EBITDA is an acronym for Earnings Before Interest, Taxes, Depreciation, and Amortization. The EBITDA Appraisal Method attempts to remove all the factors that are viable from one owner to the next in privately held businesses. That said, the EBITDA Appraisal Method is most often used for public companies where their enterprise value can be computed.
In privately held businesses, one owner may have to borrow money while the next may pay in cash. Therefore, interest on the debt is removed as a consideration. Likewise, since taxes for any business other than a C-corp can vary based on the owner’s tax bracket, taxes are removed to determine a common earning capacity. Since new depreciation and amortization values will be established after the sale, they too are removed. The EBITDA Appraisal Method is often used to appraise the value of larger businesses than those appraised with the Rule of Thumb Appraisal Method. However, similar to the Rule of Thumb Appraisal Method, the resulting earnings are calculated using the EBITDA Appraisal Method and then multiplied by some value based on comparable companies in that industry based on their earnings numbers.
The EBITDA Appraisal Method is used for many industrial and consumer industries, but not for banks, insurance, oil & gas, or real estate businesses. These industries do not use the EBITDA Appraisal Method because they have extenuating circumstances that affect their value. For these industries, the range of the earnings multiple is adjusted based on the business’s market dominance, lack of stock liquidity if they are private, any long-term debt, and of course risk. Generally, the bigger the company, the less risk there is and the higher a multiple they can command.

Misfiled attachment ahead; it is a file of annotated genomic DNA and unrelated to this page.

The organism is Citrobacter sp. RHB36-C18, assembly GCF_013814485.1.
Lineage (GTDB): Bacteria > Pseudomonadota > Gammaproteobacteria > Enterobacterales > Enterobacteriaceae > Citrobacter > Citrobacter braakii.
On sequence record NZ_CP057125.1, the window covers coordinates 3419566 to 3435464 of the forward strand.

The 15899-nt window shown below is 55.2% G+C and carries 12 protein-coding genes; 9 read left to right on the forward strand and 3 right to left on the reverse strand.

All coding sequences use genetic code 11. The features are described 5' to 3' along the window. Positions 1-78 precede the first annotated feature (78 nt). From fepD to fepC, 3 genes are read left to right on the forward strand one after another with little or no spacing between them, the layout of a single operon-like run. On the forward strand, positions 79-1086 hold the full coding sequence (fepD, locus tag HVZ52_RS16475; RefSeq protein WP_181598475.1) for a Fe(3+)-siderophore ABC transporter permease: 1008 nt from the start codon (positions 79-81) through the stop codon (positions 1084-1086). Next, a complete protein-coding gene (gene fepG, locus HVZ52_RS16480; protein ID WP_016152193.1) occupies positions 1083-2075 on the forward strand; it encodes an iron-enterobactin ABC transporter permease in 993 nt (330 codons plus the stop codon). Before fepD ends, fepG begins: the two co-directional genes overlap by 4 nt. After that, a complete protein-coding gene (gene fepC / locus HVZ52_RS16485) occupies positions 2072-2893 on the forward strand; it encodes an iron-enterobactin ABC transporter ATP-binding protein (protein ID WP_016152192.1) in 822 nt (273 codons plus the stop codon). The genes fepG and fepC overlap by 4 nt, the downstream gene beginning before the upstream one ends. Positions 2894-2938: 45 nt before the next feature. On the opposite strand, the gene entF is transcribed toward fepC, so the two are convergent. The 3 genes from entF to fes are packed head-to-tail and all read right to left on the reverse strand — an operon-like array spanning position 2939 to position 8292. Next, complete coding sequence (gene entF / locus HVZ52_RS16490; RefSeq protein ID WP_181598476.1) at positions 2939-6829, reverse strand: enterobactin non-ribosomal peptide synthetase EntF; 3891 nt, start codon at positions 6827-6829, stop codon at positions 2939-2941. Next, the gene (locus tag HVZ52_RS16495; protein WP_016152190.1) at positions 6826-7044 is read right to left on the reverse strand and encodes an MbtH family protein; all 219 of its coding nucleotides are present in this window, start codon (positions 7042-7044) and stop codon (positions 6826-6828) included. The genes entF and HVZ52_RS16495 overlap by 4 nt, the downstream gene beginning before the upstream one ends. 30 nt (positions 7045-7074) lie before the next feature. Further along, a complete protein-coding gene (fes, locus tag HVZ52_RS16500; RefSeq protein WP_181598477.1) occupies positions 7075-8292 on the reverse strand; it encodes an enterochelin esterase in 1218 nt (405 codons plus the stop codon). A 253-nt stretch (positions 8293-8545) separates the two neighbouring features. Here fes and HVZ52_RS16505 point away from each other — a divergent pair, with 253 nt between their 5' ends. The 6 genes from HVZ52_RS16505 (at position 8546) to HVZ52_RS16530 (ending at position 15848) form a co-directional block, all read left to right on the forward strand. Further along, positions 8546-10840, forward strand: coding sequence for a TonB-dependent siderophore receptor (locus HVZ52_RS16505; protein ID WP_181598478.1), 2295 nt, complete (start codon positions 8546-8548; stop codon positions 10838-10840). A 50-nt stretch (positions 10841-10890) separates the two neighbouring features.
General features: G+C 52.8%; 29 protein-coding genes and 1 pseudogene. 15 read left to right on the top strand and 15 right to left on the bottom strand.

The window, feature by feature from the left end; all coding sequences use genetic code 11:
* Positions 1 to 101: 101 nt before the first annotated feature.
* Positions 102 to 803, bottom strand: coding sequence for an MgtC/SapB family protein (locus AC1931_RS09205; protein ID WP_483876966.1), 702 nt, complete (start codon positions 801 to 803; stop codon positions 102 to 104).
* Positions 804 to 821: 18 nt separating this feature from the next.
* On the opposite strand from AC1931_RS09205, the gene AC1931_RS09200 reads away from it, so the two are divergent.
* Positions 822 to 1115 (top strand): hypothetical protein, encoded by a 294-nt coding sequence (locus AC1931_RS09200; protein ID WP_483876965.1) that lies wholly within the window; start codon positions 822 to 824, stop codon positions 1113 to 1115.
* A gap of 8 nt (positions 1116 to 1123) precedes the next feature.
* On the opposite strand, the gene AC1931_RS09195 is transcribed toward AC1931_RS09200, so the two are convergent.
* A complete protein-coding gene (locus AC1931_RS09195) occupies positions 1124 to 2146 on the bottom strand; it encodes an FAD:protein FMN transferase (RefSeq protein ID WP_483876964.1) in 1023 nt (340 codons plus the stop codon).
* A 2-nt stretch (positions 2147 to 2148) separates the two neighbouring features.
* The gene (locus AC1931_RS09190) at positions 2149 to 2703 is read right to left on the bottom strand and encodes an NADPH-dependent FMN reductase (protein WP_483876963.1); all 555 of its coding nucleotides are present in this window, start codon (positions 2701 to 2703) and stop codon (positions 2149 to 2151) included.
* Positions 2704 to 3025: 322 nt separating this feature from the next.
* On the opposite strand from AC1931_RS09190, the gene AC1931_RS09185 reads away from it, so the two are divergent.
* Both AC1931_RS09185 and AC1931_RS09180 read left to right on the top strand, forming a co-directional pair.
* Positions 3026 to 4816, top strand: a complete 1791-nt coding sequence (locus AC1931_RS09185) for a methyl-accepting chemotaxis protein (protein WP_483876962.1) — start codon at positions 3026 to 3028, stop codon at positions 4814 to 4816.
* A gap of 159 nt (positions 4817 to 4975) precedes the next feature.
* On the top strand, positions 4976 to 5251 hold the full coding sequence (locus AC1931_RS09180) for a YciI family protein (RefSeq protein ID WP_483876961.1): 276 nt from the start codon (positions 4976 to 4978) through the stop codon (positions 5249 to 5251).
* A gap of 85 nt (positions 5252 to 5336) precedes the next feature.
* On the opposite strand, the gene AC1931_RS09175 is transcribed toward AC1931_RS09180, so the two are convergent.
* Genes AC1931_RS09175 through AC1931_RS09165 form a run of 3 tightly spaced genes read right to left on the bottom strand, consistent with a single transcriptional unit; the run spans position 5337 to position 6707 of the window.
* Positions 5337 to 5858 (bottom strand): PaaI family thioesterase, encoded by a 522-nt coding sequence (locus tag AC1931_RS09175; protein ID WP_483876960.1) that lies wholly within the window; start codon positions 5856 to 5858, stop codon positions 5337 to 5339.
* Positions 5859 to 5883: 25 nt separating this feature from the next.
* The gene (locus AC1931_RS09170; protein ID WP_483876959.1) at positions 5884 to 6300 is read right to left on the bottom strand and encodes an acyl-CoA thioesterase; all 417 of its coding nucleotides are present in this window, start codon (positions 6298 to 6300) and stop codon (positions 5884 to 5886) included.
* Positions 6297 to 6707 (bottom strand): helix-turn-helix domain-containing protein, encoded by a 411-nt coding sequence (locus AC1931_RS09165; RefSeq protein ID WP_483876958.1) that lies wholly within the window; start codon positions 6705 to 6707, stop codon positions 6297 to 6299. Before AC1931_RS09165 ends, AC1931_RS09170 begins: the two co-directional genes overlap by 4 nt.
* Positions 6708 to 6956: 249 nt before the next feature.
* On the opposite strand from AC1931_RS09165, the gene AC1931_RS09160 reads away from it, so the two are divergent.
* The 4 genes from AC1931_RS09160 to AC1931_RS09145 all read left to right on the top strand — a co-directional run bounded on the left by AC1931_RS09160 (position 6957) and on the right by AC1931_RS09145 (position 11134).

When it comes to public companies, you can often see valuations of 20-30 times EBITDA. However, this is generally not the case in privately held companies. One of the reasons for the higher multiple of public companies is size and liquidity. Since the stockholders of public companies can easily buy or sell their stocks, they have more liquidity. In comparison, the buying and selling of stocks are not very easily done with private companies.
The following table is an estimate of the EBITDA multiple by industry and size.
Does the EBITDA Appraisal Method apply to your business or to your acquisition target?
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